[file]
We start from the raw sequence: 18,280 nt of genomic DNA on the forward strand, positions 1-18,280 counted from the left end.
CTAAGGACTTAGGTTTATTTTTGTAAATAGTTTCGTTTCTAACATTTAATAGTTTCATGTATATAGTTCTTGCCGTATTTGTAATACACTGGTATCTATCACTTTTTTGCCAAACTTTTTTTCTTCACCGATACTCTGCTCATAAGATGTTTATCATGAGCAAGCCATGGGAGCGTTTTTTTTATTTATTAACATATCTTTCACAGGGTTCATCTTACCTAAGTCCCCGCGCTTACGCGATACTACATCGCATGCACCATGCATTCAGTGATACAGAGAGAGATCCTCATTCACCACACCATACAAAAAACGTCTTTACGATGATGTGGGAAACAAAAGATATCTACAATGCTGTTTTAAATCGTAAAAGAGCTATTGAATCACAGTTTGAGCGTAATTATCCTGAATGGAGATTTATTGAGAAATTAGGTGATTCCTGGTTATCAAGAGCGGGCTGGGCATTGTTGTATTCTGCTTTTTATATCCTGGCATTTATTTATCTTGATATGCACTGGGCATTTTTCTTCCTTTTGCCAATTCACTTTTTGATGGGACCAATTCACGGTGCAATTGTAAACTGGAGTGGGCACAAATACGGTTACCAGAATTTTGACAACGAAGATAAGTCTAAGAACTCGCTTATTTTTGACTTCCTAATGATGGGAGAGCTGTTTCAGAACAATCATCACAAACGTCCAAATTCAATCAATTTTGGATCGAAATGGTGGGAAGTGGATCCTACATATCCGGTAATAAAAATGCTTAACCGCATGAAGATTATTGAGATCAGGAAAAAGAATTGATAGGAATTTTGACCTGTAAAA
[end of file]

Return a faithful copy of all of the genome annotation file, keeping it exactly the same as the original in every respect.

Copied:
We start from the raw sequence: 18,280 nt of genomic DNA on the forward strand, positions 1-18,280 counted from the left end.
CTAAGGACTTAGGTTTATTTTTGTAAATAGTTTCGTTTCTAACATTTAATAGTTTCATGTATATAGTTCTTGCCGTATTTGTAATACACTGGTATCTATCACTTTTTTGCCAAACTTTTTTTCTTCACCGATACTCTGCTCATAAGATGTTTATCATGAGCAAGCCATGGGAGCGTTTTTTTTATTTATTAACATATCTTTCACAGGGTTCATCTTACCTAAGTCCCCGCGCTTACGCGATACTACATCGCATGCACCATGCATTCAGTGATACAGAGAGAGATCCTCATTCACCACACCATACAAAAAACGTCTTTACGATGATGTGGGAAACAAAAGATATCTACAATGCTGTTTTAAATCGTAAAAGAGCTATTGAATCACAGTTTGAGCGTAATTATCCTGAATGGAGATTTATTGAGAAATTAGGTGATTCCTGGTTATCAAGAGCGGGCTGGGCATTGTTGTATTCTGCTTTTTATATCCTGGCATTTATTTATCTTGATATGCACTGGGCATTTTTCTTCCTTTTGCCAATTCACTTTTTGATGGGACCAATTCACGGTGCAATTGTAAACTGGAGTGGGCACAAATACGGTTACCAGAATTTTGACAACGAAGATAAGTCTAAGAACTCGCTTATTTTTGACTTCCTAATGATGGGAGAGCTGTTTCAGAACAATCATCACAAACGTCCAAATTCAATCAATTTTGGATCGAAATGGTGGGAAGTGGATCCTACATATCCGGTAATAAAAATGCTTAACCGCATGAAGATTATTGAGATCAGGAAAAAGAATTGATAGGAATTTTGACCTGTAAAA